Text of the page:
DPT Curriculum OverviewThe Entry-level Doctor of Physical Therapy (DPT) program is jointly offered by the University of California, San Francisco (UCSF) and San Francisco State University (SFSU). The degree is a 3-year program (36 continuous months beginning in June) including 34 weeks of full-time clinical education experiences. This program is designed to prepare scholarly clinicians, educators, collaborative clinical researchers, administrative managers and community leaders. The program accepts 50 students each year. A complete list of the program's goals and outcomes can be found here.
The curriculum is built on a strong theoretical foundation in basic, medical and applied sciences. Critical thinking and clinical reasoning skills are developed within an integrated program that prepares students to work collaboratively with patients across the lifespan to improve health and wellness, address disability challenges, and optimize function.
Through dynamic learning experiences, students integrate the basic foundations of science into different paradigms and the treatment of patients with movement dysfunctions. Supplementing the didactic coursework are research experiences and structured clinical experiences. Learn more about the clinical education curriculum.
The program concludes with a qualifying assessment and culminating experience.
DPT students must be able to carry out the responsibilities required of a general physical therapist. Learn more about the technical standards and generic abilities required of physical therapists.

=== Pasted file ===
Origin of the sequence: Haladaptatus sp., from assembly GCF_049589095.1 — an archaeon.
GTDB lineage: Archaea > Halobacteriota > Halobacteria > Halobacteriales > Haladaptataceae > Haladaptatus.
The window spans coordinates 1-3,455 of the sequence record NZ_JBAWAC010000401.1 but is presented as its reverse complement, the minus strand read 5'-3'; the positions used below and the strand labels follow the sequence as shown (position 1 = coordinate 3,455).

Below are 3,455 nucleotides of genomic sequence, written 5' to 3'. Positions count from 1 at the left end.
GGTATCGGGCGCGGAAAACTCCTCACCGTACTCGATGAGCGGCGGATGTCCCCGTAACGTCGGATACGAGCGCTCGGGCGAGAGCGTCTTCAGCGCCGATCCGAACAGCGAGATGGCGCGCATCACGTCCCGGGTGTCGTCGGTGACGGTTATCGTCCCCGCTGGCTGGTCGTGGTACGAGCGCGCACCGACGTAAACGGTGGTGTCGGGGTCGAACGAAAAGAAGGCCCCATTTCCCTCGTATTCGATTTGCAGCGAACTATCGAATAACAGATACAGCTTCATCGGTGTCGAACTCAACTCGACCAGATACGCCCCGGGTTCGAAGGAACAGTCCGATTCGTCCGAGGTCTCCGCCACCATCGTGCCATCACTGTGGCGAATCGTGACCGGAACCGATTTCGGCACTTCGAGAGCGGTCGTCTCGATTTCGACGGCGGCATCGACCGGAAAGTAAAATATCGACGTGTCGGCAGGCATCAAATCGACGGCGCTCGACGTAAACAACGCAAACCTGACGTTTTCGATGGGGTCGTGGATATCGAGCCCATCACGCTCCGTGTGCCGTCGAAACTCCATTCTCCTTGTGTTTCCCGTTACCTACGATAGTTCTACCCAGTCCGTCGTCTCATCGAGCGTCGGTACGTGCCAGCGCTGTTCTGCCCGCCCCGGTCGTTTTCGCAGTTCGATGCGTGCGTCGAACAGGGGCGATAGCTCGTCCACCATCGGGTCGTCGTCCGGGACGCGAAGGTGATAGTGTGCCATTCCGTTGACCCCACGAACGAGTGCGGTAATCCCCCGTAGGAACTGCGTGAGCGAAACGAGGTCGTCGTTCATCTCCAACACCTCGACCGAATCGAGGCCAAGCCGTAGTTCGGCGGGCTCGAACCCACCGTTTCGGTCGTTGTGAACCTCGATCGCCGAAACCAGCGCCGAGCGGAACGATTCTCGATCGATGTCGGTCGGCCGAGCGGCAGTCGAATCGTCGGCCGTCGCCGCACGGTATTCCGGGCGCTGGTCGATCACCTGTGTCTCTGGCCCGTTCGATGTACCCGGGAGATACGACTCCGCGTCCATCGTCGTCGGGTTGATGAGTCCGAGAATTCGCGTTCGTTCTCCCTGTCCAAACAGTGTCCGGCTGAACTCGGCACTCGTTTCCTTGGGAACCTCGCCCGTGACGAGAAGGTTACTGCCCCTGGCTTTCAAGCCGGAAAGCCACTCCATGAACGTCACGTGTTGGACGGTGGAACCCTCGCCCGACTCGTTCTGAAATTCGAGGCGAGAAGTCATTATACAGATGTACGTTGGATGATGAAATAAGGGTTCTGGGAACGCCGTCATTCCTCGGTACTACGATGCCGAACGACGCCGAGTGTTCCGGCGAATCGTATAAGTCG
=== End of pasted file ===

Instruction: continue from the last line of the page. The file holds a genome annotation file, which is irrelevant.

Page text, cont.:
Anatomy EducationThe health care landscape has changed – and is changing – dramatically but until now, there has been minimal evolution in how physical therapy students learn anatomy. The new UCSF Anatomy Learning Center is the anatomy lab of the future; it offers interactive technology that helps the next generation of clinicians understand the complex architecture of the human body in sophisticated, detailed ways. Click here to learn more about the new UCSF Anatomy Learning Center.
Plan of Study DPT 2025
The program has determined that its curriculum meets the state educational requirements for licensure or certification in all states, the District of Colombia, Puerto Rico, and the U.S. Virgin Islands secondary to its accreditation by the Commission on Accreditation in Physical Therapy Education, based on the following: CAPTE accreditation of a physical therapist or physical therapist assistant program satisfies state educational requirements in all states, the District of Columbia, Puerto Rico, and the U.S. Virgin Islands. Thus, students graduating from CAPTE-accredited physical therapist and physical therapist assistant education programs are eligible to take the National Physical Therapy Examination and apply for licensure in all states, the District of Columbia, Puerto Rico, and the U.S. Virgin Islands. For more information regarding state qualifications and licensure requirements, refer to the Federation of State Boards of Physical Therapy website at www.fsbpt.org.